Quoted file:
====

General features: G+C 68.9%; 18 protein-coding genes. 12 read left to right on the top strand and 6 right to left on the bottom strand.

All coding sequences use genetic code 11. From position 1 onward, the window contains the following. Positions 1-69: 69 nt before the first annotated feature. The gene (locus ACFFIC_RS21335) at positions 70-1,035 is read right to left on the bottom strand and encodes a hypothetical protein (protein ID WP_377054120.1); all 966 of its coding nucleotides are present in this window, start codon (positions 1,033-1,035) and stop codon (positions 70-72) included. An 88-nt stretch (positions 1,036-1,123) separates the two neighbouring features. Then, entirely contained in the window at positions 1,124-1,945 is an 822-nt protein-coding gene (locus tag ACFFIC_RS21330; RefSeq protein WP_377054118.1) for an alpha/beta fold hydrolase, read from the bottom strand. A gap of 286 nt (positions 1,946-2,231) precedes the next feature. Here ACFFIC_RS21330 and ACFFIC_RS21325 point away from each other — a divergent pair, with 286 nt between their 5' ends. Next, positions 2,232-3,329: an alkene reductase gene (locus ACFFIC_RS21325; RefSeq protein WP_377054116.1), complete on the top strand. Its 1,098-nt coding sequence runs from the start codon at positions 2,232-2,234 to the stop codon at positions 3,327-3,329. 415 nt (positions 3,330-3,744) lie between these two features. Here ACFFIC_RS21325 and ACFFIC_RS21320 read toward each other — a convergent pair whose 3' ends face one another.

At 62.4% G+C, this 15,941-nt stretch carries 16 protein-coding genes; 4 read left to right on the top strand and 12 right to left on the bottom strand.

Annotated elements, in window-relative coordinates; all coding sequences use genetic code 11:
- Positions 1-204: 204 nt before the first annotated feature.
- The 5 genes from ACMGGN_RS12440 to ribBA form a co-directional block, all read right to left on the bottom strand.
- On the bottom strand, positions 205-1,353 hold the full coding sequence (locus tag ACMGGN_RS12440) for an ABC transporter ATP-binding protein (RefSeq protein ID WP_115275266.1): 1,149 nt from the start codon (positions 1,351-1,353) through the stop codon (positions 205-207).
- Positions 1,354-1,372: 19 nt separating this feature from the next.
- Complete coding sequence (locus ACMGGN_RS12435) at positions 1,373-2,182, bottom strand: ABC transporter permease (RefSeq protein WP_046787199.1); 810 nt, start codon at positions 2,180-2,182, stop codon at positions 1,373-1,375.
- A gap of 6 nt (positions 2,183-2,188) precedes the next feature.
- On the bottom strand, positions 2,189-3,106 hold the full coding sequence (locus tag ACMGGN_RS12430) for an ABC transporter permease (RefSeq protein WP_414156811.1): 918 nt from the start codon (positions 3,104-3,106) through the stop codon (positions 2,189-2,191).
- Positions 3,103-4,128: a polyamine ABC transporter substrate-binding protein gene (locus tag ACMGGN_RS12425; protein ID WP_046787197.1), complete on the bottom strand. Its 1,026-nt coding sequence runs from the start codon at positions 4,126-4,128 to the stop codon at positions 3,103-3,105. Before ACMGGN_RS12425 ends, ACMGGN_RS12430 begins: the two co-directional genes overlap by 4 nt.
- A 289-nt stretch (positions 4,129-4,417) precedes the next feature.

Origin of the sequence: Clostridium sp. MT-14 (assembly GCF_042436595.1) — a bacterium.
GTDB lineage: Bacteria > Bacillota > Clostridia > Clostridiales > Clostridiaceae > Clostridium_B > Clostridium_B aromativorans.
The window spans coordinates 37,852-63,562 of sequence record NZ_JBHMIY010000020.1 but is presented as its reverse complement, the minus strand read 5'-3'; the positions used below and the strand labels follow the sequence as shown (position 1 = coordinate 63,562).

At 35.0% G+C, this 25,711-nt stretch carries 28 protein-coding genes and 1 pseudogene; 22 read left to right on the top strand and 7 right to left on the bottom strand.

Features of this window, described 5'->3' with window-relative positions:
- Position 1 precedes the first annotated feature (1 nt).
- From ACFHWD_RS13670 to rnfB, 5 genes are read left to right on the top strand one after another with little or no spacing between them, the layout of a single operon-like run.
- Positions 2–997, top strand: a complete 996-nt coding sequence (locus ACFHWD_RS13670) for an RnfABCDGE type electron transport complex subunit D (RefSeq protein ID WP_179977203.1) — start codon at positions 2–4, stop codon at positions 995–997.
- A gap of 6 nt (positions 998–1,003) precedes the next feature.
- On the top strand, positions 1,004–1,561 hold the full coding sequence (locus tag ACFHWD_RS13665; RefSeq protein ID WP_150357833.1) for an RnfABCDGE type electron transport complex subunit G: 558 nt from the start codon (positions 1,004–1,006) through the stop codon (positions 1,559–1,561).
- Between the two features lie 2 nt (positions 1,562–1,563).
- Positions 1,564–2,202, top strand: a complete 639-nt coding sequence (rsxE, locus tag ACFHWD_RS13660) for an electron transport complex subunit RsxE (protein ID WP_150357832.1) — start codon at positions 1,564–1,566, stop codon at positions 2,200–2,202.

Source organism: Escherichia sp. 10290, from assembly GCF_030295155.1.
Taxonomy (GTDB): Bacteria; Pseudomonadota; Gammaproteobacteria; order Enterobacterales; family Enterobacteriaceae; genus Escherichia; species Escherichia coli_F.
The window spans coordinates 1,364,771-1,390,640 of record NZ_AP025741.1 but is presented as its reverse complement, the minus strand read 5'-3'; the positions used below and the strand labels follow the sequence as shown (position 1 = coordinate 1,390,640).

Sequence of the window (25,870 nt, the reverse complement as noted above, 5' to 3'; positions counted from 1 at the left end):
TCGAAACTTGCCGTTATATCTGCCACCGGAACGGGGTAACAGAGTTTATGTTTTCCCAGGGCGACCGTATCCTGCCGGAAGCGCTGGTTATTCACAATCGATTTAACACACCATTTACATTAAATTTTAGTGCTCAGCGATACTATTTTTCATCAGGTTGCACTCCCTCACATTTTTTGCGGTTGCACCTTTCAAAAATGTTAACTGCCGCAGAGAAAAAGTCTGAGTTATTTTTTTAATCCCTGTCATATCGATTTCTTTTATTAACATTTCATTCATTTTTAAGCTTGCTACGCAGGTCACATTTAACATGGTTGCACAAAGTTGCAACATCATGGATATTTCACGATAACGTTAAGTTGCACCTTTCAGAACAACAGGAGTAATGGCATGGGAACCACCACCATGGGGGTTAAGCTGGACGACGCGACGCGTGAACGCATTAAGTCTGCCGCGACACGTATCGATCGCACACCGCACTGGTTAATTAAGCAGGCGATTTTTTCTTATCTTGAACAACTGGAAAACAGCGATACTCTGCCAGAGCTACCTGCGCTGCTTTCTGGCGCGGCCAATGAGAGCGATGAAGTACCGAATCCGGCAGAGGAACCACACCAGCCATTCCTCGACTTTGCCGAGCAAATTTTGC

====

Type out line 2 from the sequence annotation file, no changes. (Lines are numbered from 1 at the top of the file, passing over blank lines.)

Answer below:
All coding sequences use genetic code 11. From position 1 onward, the window contains the following. Positions 1-69: 69 nt before the first annotated feature. The gene (locus ACFFIC_RS21335) at positions 70-1,035 is read right to left on the bottom strand and encodes a hypothetical protein (protein ID WP_377054120.1); all 966 of its coding nucleotides are present in this window, start codon (positions 1,033-1,035) and stop codon (positions 70-72) included. An 88-nt stretch (positions 1,036-1,123) separates the two neighbouring features. Then, entirely contained in the window at positions 1,124-1,945 is an 822-nt protein-coding gene (locus tag ACFFIC_RS21330; RefSeq protein WP_377054118.1) for an alpha/beta fold hydrolase, read from the bottom strand. A gap of 286 nt (positions 1,946-2,231) precedes the next feature. Here ACFFIC_RS21330 and ACFFIC_RS21325 point away from each other — a divergent pair, with 286 nt between their 5' ends. Next, positions 2,232-3,329: an alkene reductase gene (locus ACFFIC_RS21325; RefSeq protein WP_377054116.1), complete on the top strand. Its 1,098-nt coding sequence runs from the start codon at positions 2,232-2,234 to the stop codon at positions 3,327-3,329. 415 nt (positions 3,330-3,744) lie between these two features. Here ACFFIC_RS21325 and ACFFIC_RS21320 read toward each other — a convergent pair whose 3' ends face one another.